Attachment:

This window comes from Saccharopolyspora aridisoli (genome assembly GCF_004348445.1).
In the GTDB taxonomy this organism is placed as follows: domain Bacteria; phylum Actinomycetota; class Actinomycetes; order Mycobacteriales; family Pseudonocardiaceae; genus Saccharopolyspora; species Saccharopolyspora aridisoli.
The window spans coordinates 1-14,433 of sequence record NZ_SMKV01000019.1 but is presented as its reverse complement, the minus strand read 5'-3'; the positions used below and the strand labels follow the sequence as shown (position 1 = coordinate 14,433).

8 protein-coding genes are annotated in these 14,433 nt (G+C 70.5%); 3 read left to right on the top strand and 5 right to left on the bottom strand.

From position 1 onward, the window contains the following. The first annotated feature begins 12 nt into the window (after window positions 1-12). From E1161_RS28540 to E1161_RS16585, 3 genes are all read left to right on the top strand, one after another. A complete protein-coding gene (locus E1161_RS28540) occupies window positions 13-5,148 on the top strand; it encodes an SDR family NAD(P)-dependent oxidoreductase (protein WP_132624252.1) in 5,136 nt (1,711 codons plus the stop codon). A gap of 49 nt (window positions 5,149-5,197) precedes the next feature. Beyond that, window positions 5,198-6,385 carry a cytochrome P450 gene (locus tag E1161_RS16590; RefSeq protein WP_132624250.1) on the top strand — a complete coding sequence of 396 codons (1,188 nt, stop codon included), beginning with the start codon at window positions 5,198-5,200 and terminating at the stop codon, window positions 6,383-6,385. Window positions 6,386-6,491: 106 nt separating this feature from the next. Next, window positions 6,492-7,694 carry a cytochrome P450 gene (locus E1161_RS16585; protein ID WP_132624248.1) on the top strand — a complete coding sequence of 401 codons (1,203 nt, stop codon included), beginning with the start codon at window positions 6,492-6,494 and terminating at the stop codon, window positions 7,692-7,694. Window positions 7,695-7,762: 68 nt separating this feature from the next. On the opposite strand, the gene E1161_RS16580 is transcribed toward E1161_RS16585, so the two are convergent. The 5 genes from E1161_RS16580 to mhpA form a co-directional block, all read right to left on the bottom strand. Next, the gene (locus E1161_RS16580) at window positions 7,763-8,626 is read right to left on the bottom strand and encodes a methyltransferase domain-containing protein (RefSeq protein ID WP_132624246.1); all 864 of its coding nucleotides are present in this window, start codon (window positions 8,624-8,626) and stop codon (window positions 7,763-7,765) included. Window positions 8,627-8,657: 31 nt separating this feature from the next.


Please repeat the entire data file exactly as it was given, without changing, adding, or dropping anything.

This window comes from Saccharopolyspora aridisoli (genome assembly GCF_004348445.1).
In the GTDB taxonomy this organism is placed as follows: domain Bacteria; phylum Actinomycetota; class Actinomycetes; order Mycobacteriales; family Pseudonocardiaceae; genus Saccharopolyspora; species Saccharopolyspora aridisoli.
The window spans coordinates 1-14,433 of sequence record NZ_SMKV01000019.1 but is presented as its reverse complement, the minus strand read 5'-3'; the positions used below and the strand labels follow the sequence as shown (position 1 = coordinate 14,433).

8 protein-coding genes are annotated in these 14,433 nt (G+C 70.5%); 3 read left to right on the top strand and 5 right to left on the bottom strand.

From position 1 onward, the window contains the following. The first annotated feature begins 12 nt into the window (after window positions 1-12). From E1161_RS28540 to E1161_RS16585, 3 genes are all read left to right on the top strand, one after another. A complete protein-coding gene (locus E1161_RS28540) occupies window positions 13-5,148 on the top strand; it encodes an SDR family NAD(P)-dependent oxidoreductase (protein WP_132624252.1) in 5,136 nt (1,711 codons plus the stop codon). A gap of 49 nt (window positions 5,149-5,197) precedes the next feature. Beyond that, window positions 5,198-6,385 carry a cytochrome P450 gene (locus tag E1161_RS16590; RefSeq protein WP_132624250.1) on the top strand — a complete coding sequence of 396 codons (1,188 nt, stop codon included), beginning with the start codon at window positions 5,198-5,200 and terminating at the stop codon, window positions 6,383-6,385. Window positions 6,386-6,491: 106 nt separating this feature from the next. Next, window positions 6,492-7,694 carry a cytochrome P450 gene (locus E1161_RS16585; protein ID WP_132624248.1) on the top strand — a complete coding sequence of 401 codons (1,203 nt, stop codon included), beginning with the start codon at window positions 6,492-6,494 and terminating at the stop codon, window positions 7,692-7,694. Window positions 7,695-7,762: 68 nt separating this feature from the next. On the opposite strand, the gene E1161_RS16580 is transcribed toward E1161_RS16585, so the two are convergent. The 5 genes from E1161_RS16580 to mhpA form a co-directional block, all read right to left on the bottom strand. Next, the gene (locus E1161_RS16580) at window positions 7,763-8,626 is read right to left on the bottom strand and encodes a methyltransferase domain-containing protein (RefSeq protein ID WP_132624246.1); all 864 of its coding nucleotides are present in this window, start codon (window positions 8,624-8,626) and stop codon (window positions 7,763-7,765) included. Window positions 8,627-8,657: 31 nt separating this feature from the next.